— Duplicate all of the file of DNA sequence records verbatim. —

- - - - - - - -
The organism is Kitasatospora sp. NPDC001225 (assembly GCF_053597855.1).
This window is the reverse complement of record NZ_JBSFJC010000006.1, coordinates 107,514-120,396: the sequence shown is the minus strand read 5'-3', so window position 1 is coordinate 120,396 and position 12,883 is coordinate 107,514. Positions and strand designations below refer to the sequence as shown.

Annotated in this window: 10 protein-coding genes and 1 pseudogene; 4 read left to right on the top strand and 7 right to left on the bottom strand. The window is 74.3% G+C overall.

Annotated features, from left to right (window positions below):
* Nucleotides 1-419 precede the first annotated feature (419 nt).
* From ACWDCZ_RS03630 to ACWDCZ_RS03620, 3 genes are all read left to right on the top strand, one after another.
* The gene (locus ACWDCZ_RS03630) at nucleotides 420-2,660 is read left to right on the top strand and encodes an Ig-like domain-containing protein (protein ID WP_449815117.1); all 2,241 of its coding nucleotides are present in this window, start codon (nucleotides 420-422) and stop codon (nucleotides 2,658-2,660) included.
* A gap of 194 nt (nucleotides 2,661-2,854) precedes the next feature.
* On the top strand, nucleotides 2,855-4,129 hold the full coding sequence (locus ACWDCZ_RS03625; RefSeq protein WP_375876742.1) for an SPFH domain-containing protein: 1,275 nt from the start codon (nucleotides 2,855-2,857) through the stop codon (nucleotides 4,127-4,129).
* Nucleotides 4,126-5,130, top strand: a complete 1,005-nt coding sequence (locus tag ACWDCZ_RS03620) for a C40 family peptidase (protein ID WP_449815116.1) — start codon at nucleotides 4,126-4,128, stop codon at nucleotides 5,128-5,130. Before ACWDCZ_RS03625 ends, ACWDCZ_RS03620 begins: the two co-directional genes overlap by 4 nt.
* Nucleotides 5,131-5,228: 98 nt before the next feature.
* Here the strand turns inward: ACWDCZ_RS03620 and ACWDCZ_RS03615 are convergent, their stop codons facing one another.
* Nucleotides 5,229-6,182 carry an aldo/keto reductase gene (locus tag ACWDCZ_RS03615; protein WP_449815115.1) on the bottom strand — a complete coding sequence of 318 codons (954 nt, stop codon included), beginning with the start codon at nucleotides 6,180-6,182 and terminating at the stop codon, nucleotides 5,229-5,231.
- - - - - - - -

The organism is Kitasatospora sp. NPDC001225 (assembly GCF_053597855.1).
This window is the reverse complement of record NZ_JBSFJC010000006.1, coordinates 107,514-120,396: the sequence shown is the minus strand read 5'-3', so window position 1 is coordinate 120,396 and position 12,883 is coordinate 107,514. Positions and strand designations below refer to the sequence as shown.

Annotated in this window: 10 protein-coding genes and 1 pseudogene; 4 read left to right on the top strand and 7 right to left on the bottom strand. The window is 74.3% G+C overall.

Annotated features, from left to right (window positions below):
* Nucleotides 1-419 precede the first annotated feature (419 nt).
* From ACWDCZ_RS03630 to ACWDCZ_RS03620, 3 genes are all read left to right on the top strand, one after another.
* The gene (locus ACWDCZ_RS03630) at nucleotides 420-2,660 is read left to right on the top strand and encodes an Ig-like domain-containing protein (protein ID WP_449815117.1); all 2,241 of its coding nucleotides are present in this window, start codon (nucleotides 420-422) and stop codon (nucleotides 2,658-2,660) included.
* A gap of 194 nt (nucleotides 2,661-2,854) precedes the next feature.
* On the top strand, nucleotides 2,855-4,129 hold the full coding sequence (locus ACWDCZ_RS03625; RefSeq protein WP_375876742.1) for an SPFH domain-containing protein: 1,275 nt from the start codon (nucleotides 2,855-2,857) through the stop codon (nucleotides 4,127-4,129).
* Nucleotides 4,126-5,130, top strand: a complete 1,005-nt coding sequence (locus tag ACWDCZ_RS03620) for a C40 family peptidase (protein ID WP_449815116.1) — start codon at nucleotides 4,126-4,128, stop codon at nucleotides 5,128-5,130. Before ACWDCZ_RS03625 ends, ACWDCZ_RS03620 begins: the two co-directional genes overlap by 4 nt.
* Nucleotides 5,131-5,228: 98 nt before the next feature.
* Here the strand turns inward: ACWDCZ_RS03620 and ACWDCZ_RS03615 are convergent, their stop codons facing one another.
* Nucleotides 5,229-6,182 carry an aldo/keto reductase gene (locus tag ACWDCZ_RS03615; protein WP_449815115.1) on the bottom strand — a complete coding sequence of 318 codons (954 nt, stop codon included), beginning with the start codon at nucleotides 6,180-6,182 and terminating at the stop codon, nucleotides 5,229-5,231.